I’ve now updated my blog post with alternative text on my photos. The apology for not having done so stands. And I’ve kept the following text from my original blog post here but left it in italics. I would have crossed it out but couldn’t work out how. [Original April text: Oh, an apology from me. Accessibility is impawtant to me. Unfortunately due to technical difficulties, and me needing some extra help, my photos don’t have the screen reader friendly alternative text descriptions. I’ll get it sorted in the next couple of weeks and I’ll update this post. I know, in the meantime, I’m in the dog house.]

Back to my guide dog family.

Here’s dad, Golden Retriever Archie. I reckon I get my stubborn streak from him. This photo, courtesy of his owner Ruth, was from last year when he was on holiday.

My dad. He's a dark gold fur Golden Retriever. So his fur is long and curly. He's lying down on some grass facing the camera. @pawsathekerb

My mum is the lovely Jazz. She’s a black fur Labrador. And yes, if you look closely you can spot the odd black fur in my golden coat. You have to look hard though. We met my mum last year with her humans, Ginny and Andy. I had a woofderful time. My mum is great at playing tug. Read about my visit to my mum’s. Here’s a photo of the two of us. I’m in my guide dog uniform at the front lying down with mum sitting behind me. Mum Jazz is a Willow and Camargo puppy born in 2010.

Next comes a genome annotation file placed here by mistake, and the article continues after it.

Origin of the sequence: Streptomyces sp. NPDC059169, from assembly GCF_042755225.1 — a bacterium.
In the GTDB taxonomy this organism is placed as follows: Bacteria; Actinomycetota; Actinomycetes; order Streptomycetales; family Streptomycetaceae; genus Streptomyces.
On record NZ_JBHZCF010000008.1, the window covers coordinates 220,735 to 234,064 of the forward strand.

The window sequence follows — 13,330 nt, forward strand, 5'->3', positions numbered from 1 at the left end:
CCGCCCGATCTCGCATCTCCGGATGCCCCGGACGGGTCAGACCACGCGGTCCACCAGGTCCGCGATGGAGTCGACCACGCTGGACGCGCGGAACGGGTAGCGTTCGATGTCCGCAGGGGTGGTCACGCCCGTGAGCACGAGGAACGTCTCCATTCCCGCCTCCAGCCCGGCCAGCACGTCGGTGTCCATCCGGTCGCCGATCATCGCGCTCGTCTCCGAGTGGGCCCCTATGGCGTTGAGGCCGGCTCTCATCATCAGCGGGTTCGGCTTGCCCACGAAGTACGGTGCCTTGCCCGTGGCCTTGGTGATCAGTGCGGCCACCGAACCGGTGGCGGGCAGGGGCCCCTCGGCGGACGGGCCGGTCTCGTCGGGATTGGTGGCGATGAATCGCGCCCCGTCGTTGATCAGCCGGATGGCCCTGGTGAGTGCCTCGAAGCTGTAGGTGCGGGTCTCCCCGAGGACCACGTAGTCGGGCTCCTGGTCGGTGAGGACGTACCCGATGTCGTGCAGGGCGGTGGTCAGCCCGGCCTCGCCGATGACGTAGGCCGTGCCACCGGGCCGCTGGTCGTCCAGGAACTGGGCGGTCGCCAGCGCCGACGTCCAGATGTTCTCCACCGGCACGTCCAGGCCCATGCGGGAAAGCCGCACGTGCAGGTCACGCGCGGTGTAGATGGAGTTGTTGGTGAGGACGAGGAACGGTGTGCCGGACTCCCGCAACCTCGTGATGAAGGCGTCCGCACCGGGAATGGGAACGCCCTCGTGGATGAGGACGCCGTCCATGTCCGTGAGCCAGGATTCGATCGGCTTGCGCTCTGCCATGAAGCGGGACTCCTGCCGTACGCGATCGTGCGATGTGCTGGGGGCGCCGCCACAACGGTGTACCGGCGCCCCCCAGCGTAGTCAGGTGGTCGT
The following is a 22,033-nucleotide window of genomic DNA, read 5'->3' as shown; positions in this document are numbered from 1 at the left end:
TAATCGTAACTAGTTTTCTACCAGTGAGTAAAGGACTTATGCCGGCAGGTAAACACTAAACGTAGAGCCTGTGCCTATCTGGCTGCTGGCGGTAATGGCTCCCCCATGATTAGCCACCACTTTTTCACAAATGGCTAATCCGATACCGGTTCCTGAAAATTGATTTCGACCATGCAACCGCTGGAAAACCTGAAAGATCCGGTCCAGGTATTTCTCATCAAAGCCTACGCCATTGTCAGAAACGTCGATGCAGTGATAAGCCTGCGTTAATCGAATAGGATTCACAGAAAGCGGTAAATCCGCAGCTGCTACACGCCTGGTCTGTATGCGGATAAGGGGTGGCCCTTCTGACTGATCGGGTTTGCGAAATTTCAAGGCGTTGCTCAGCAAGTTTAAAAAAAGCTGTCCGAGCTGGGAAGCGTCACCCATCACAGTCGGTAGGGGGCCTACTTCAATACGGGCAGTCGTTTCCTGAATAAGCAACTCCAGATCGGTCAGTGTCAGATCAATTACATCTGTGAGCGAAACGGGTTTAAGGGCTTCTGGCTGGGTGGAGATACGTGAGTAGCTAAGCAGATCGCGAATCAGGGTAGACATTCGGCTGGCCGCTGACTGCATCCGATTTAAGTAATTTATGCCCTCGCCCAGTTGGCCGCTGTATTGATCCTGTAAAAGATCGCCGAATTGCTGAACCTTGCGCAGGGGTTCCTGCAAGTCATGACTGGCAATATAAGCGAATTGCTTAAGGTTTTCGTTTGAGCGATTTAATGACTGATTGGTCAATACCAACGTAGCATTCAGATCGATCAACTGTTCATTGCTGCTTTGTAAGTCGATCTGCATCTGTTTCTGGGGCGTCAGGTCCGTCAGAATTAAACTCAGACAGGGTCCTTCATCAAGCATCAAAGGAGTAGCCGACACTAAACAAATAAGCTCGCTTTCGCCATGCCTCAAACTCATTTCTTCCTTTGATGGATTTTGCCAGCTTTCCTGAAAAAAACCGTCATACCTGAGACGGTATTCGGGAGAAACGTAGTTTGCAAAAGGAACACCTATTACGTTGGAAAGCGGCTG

Me guide dog Fletcher in my Guide Dog harness and red lead. I'm lying down and looking to the right. I'm with my mum who is sitting behind me. She's also looking to the right. I've golden fur and my mum has black fur. We're on dark grey paving slabs. @pawsatthekerb

Next up are my litter mates. They are Stanley, Ursula, Usher, Umber, Ulan, Urwin, and Uska. I’m the second eldest. And I think all of them, except Usher, qualified as guide dogs. Don’t we all look sweet and innocent as young puppies in the photo below?

Me guide dog Fletcher. Well mini me I should say and before I was a guide dog. I'm one of eight golden puppies standing up against the metal grid walls of our pen. There's pink bedding around us. @pawsatthekerb
Both Stanley and I have been on TV. You can see Stanley in action being trained in London in the TV programme: Oxford Street Revealed, Series 2, Episode 6. I gather that, recently, his owner took the decision to stop being a guide dog owner after an incredible 22 years of guide dog ownership. Stanley was their 8th guide dog. I don’t know what he’s doing now.